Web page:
The half-Sand stared at Sodre; Sodre stared back. A wisp of something fearful and mutual and terribly empathetic floated between them, and the Layer opened his mouth to speak.

"Iwwi - "

Before he could finish, there was a great roaring in the distance; then a crash and the zinging sound of weapons being discharged. Sodre, without pause or thought, turned back towards the place where he had left his mate and ran.

Iwwi was right behind him, feet pounding as they crunched across the needles and leaves, going off-path to shorten the route, banging through brush and thorns. The half-Sand spoke, but Sodre heard nothing - there was only the roaring and the shouting and his terrible fears of what lay in the distance.

They ran further - through what felt like thicker boscage, where branches tangled in his hair and bits of shattered leaf and kicked up silt struck and burned his eyes. Sodre pressed on, missed in one moment the sound of Iwwi running, glanced backwards, saw that the half-Sand was floating in some strange way to rush along behind him, and had no time to think anything of this because in a burst of light and latitude, they were at the clearing.


Fire. There was fire around him and there was some tangy sharpness of taste that he suspected was Sand blood. There had been an explosion - even his distant, angry animal brain knew this much. And there had been violence, and fear, and worst of all - there had been separation from his mate. Mate was lost. He ran for the trees.

Sheltered beneath the arms of a tall pine, Kel'luknar raised his head and scented frantically around. There was a strange darting sensation, between his This brain and the Other. He tried to reason, and failed, and felt only compulsions - to go forward, to find his mate, to run, to hunt, to kill, to escape. There was a flapping in the overgrowth behind him; startled, he burst outwards and darted across the blankness, towards the other side, where Mate had been last.

Fire seared past him - the large kind and the little bursts he knew came from Them. The air smelt burned and ugly. He leapt neatly over a fallen thing - one of Them - and went forward. The black cage that had held him was on its side now, rent in pieces at its vulnerable wooden bottom. There were marks on it - his marks, from wanting to be free, from inestimable strength that even he had not known he possessed. Mate's scent was here and nowhere else. Kel'luknar padded forward. The ground felt sticky, soggy under his weight. He was glad. They had taken Mate from him. He slunk to a corner of the upturned cart, waited, and raced forward, to the dark, dark safety of the trees. Not far, he found a collapsed oak; its shaft was half hollow. He settled himself beneath it and waited.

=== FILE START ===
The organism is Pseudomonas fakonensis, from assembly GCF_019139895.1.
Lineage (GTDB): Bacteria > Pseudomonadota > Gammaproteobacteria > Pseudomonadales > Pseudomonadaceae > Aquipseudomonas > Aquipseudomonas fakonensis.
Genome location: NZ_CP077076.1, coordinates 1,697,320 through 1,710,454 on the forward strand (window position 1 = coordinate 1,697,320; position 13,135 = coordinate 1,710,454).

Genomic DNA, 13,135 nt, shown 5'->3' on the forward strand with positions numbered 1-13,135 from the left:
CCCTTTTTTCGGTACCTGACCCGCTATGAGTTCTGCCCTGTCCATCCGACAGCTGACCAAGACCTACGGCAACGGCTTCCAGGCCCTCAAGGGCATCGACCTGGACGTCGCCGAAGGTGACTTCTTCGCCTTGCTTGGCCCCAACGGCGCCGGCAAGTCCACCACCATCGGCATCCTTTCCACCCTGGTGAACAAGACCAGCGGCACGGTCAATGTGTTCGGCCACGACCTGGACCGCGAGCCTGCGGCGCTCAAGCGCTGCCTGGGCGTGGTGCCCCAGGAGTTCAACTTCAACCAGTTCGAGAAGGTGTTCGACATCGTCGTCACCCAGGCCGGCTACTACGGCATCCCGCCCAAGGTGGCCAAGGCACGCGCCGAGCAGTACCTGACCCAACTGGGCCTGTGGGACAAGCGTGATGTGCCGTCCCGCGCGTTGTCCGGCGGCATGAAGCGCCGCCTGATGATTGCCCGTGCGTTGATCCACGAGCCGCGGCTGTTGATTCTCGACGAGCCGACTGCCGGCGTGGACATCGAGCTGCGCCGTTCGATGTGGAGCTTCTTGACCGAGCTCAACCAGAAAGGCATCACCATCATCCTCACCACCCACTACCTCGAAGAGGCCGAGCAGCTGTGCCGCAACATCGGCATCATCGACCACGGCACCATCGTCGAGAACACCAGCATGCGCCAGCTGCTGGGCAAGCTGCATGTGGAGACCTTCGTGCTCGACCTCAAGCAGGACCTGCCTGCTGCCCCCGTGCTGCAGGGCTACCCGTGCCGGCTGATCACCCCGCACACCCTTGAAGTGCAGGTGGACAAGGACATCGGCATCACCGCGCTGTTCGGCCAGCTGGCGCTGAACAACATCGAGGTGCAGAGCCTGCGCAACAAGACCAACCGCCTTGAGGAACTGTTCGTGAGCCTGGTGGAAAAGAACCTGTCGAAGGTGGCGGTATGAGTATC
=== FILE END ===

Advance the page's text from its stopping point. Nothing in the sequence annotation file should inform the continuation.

As long as he lived, Sodre never wanted to hear a sound as agonized as Iwwi's scream ever again.

The half-Sand was in some sort of tragic ecstasy, shifting between states, becoming particulate and then reassembling, trembling, the vision of him fuzzy and uncertain. Sodre tried to reach out to him, to grab hold of him, but there was nothing to touch, and so he had lost and screamed himself.


All while Iwwi shook and shuddered and cried out for his brothers who did not come.

Frantic, Sodre tried to understand what had happened, but knew only that there was too much fire and not enough rain. He made himself think clearly and realized that the cage was torn apart, Lucky was missing, and there were 3 dead half-Sand lying crushed under the upturned cart. The rest, he presumed, had fled.

Iwwi, still writhing in his horror, lost control of his weapon; it fell. Sodre, thinking already ahead of anyone else, retrieved it, then called out for Lucky again.


The sound of Mate made Kel'luknar emerge. He came forward, charging red in tooth and claw, enraged by the loss of Mate, wanting death for whatever had separated them.

At the flash of fur and growl, Iwwi screamed again, and cowered, and Sodre had the thankful quickness to shift and meet his mate halfway. The Layer launched as best he could, still tangled in cloth and weaponry, slammed himself fully into his mate, and landed them both on the ground, yards from the shivering half-Sand.

Lucky snarled and flipped them and Sodre tried to appease - a lick, a nuzzle - an iI'm OK/i that was more touch than sound. The wolfe above him growled, at nothing in particular, then glared around.

Sodre lifted a wet muzzle to push him again, and wriggled so that the gun he'd fallen on didn't dig quite so deeply into his back, and tried with everything he had to communicate to his mate.

iIt's over, /i he tried to 're alright. Stop now./i

Something must have gotten through, because when he shifted, Lucky followed.



The dusty, brutish sound of his second-in-command's voice made the tall Lout turn sharply towards the door. He grunted.

"What, Jok?"

The other's stance was angry; his prodigious muscles were tense.

"Reports of an explosion."

The taller Lout laughed, and with it, his greatness of mass - the muscle and fat that made him into the mountainous creature he was with so little resemblance to a man - all shook.

"Good." he said, then fixed his crooked mouth to a snarl.

The other Lout lunged forward belligerently.

"Not Good. Explosion with the Sand caravan." he snapped.

The first Lout stopped his laughter abruptly.

"The Sand?!" he repeated.

"Your wife." the other Lout verified.

"Who?" he demanded, slamming his fists into the heavy oak table, splintering it. "WHO!?"

The other Lout growled, then gnashed his teeth and spat out:

"That wolfe."